Even though Abdullah had stated that UMNO’s door on Anwar’s return was shut “for now”, concern about such a reconciliation between Abdullah and his erstwhile rival Anwar spurred hardline groups to mount a campaign against the latter. Pamphlets flooded the UMNO convention halls prodding the Supreme Council to take a clear stand to prevent Anwar’s return. The strong sentiments against treacherous “traitors” to the party surfaced at the UMNO Youth and Women assembly, when Deputy PM Najib Tun Razak, Youth leader Hishamuddin Tun Hussein and Women Chief Rafidah Aziz, lead the attack against Anwar’s return. Those most strident were the same key players who pushed for Anwar’s ouster in 1998, and found mainly among supporters of Tun Mahathir, who insisted that he was right in sacking his former deputy and friend on grounds of being “morally unfit”. It was perhaps not coincidental that in the UMNO elections those seen as close to Anwar were beaten or received less votes, among them Vice-president Muhyiddin Yassin, who was barely re-elected in third place after two lesser figures, Federal Affairs Minister Isa Mohamad Samad and Malacca Chief Minister Ali Rustam.
Although Anwar himself has said he would remain with the Opposition, pundits do not rule him out from returning to UMNO after the next general election in 2009 and being in contention for the presidency should that happen. While Najib is the most likely successor to Abdullah and his cousin, Hishamuddin, is seen as a future Deputy to Najib, the pundits reckon that Anwar could upset the power balance should he make a comeback, as his supporters make up about one-third of the party membership.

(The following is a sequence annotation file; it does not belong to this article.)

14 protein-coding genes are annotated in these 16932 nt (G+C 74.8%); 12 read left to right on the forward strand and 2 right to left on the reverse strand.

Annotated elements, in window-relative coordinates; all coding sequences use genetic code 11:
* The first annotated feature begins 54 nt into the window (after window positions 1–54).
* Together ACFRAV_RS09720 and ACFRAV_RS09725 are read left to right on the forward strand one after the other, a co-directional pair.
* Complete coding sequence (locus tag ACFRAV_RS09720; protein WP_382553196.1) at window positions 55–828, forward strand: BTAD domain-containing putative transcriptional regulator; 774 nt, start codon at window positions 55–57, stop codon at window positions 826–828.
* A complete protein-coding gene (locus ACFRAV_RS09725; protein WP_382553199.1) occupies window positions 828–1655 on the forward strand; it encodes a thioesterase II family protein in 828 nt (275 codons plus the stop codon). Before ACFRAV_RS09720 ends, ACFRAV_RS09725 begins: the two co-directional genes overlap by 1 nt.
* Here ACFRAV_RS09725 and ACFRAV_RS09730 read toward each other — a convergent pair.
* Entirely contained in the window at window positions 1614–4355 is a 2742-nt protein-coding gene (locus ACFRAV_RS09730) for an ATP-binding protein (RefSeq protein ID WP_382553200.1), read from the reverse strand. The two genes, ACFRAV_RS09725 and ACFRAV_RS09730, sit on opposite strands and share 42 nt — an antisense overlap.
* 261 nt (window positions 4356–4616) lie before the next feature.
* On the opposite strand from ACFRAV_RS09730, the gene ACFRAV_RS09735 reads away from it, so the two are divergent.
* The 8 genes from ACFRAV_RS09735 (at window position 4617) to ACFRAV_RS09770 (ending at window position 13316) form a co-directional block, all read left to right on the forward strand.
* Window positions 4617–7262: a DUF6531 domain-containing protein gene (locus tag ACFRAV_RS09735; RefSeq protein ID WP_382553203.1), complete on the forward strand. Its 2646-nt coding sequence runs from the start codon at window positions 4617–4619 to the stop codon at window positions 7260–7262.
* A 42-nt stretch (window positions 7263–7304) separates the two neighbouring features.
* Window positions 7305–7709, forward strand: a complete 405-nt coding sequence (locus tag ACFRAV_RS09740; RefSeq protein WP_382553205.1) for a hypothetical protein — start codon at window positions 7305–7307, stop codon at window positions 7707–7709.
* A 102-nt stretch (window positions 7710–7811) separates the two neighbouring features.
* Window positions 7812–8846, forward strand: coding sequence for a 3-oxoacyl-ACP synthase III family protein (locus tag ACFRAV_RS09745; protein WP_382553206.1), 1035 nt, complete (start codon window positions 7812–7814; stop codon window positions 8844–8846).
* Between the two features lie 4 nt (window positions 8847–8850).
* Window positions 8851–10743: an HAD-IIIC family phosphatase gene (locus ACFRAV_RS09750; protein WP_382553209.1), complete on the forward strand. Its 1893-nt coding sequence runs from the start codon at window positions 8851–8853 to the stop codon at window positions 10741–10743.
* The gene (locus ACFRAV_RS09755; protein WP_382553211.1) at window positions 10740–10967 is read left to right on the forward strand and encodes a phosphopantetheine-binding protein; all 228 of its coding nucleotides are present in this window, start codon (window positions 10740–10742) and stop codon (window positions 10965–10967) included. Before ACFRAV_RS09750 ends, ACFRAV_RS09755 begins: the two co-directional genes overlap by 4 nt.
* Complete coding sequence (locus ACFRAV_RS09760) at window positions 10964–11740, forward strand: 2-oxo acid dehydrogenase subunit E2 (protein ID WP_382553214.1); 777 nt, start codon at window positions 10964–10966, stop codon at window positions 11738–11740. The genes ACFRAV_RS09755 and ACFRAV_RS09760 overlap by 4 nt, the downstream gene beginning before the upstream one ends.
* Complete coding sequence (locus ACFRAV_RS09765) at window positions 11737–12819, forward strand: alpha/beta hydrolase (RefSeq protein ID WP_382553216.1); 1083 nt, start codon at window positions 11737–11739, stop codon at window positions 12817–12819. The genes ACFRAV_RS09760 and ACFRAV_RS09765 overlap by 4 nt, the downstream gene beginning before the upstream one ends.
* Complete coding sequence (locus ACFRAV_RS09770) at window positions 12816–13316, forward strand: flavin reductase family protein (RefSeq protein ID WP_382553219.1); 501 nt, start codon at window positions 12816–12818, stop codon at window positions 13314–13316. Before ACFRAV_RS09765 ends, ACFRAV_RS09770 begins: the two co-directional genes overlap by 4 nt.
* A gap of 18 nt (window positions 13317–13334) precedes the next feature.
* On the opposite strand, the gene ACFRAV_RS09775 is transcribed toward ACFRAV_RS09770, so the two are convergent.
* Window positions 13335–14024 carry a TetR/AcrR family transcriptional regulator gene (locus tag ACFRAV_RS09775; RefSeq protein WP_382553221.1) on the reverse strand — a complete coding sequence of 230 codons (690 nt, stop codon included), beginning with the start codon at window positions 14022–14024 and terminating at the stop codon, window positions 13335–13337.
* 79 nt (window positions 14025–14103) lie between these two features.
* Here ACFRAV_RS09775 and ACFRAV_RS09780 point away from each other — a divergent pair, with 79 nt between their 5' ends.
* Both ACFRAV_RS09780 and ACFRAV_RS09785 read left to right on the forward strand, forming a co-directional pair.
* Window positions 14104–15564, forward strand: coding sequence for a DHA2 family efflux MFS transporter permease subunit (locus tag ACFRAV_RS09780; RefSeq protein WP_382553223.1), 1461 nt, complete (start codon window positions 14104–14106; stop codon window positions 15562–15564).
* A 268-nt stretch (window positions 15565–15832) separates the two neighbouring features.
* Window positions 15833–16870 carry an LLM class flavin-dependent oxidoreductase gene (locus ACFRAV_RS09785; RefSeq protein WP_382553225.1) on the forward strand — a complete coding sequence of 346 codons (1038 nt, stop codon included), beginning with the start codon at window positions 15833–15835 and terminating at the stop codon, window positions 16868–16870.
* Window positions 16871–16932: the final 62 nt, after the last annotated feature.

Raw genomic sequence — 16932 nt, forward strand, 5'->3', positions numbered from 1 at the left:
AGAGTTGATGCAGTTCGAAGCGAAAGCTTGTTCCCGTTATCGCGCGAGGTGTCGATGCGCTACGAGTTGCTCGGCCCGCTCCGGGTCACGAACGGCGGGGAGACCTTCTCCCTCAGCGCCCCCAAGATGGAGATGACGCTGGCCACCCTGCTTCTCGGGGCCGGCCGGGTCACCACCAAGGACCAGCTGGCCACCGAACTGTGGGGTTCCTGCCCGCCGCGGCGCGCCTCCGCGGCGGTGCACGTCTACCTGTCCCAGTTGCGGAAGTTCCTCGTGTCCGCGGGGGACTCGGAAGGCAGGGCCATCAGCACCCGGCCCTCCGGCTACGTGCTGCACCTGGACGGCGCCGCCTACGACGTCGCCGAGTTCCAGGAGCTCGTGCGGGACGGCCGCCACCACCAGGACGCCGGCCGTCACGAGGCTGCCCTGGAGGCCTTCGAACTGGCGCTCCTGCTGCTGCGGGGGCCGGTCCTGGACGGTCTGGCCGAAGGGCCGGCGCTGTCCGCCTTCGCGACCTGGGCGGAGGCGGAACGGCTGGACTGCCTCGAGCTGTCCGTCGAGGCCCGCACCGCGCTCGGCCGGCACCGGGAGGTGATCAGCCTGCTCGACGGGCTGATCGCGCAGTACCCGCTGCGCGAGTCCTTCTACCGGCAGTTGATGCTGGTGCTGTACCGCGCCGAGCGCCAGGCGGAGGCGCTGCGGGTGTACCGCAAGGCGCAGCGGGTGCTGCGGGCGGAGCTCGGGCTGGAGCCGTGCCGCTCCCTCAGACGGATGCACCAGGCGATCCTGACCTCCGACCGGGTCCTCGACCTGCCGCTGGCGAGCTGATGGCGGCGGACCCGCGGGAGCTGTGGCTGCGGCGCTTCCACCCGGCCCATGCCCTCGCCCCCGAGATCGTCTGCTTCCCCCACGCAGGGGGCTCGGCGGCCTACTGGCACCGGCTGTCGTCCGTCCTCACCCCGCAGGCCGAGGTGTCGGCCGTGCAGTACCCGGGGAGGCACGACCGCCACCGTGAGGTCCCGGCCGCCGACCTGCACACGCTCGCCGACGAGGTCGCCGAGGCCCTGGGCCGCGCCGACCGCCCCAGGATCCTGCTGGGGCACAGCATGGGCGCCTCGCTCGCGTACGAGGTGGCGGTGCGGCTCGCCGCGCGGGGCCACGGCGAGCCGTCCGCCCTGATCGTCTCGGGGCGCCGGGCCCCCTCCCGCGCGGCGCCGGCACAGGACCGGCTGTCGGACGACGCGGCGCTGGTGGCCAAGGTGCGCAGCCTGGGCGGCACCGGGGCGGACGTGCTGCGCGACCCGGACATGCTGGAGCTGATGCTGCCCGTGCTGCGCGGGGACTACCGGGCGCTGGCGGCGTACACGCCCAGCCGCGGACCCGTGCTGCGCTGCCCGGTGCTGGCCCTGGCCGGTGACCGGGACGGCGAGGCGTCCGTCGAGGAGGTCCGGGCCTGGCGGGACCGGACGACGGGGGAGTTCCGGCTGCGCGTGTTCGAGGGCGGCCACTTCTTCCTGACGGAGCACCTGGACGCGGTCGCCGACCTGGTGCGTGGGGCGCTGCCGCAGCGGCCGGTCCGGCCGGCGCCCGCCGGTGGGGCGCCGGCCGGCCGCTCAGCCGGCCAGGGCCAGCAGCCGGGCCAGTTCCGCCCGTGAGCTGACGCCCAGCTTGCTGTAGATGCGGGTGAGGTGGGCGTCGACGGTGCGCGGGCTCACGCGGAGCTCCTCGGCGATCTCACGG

Given his age, Abdullah, 65, will need to prepare for the succession over the next three terms of his presidency. Should he step down in nine years’ time Najib would be 60. The catch is that UMNO’s history is full of No. 2 men not making it to the top post. Najib has no desire to join the pantheon of former deputies and has studiously declared his loyalty to PM Abdullah, assuring him in no uncertain terms that he was “not the type who will stab you in the back.”
While Najib sees the premiership as his destiny he has been careful not to be presumptuous. Saying that Abdullah and he seemed destined to come together to lead the country he said just as Abdullah had served his father, PM Tun Razak in 1969 as Secretary of the National Operations Council now it was his turn to be a loyal and faithful deputy to Abdullah as PM. His assurances of support for Abdullah would not only consolidate the Abdullah-Najib partnership it would reduce the chances of Abdullah turning to Anwar for support should he feel his position being challenged.
While the return of Anwar to UMNO cannot be ruled out his future role has yet to be determined. For now he seems to be playing the role of an Asian Nelson Mandela, leveraging on his media popularity to talk about inter-religious harmony and inter-civilizational dialogue. When he does make a political comeback he might not need UMNO for his political vehicle but remain on the outside as a formidable challenger to whoever is at the top of UMNO. Until then, UMNO leaders have sought to close ranks behind the slogan “Hidup Melayu” and pursue the reforms that their new president, Abdullah, has earmarked as part of Islam Hadhari to lead the Malays to further progress in a globalised world and with their non-Malay compatriots, become truly a Bangsa Malaysia (Malaysian nation).
About the Author
Yang Razali Kassim is a Senior Fellow at the Institute of Defence and Strategic Studies.
Commentaries / Southeast Asia and ASEAN
Last updated on 02/10/2014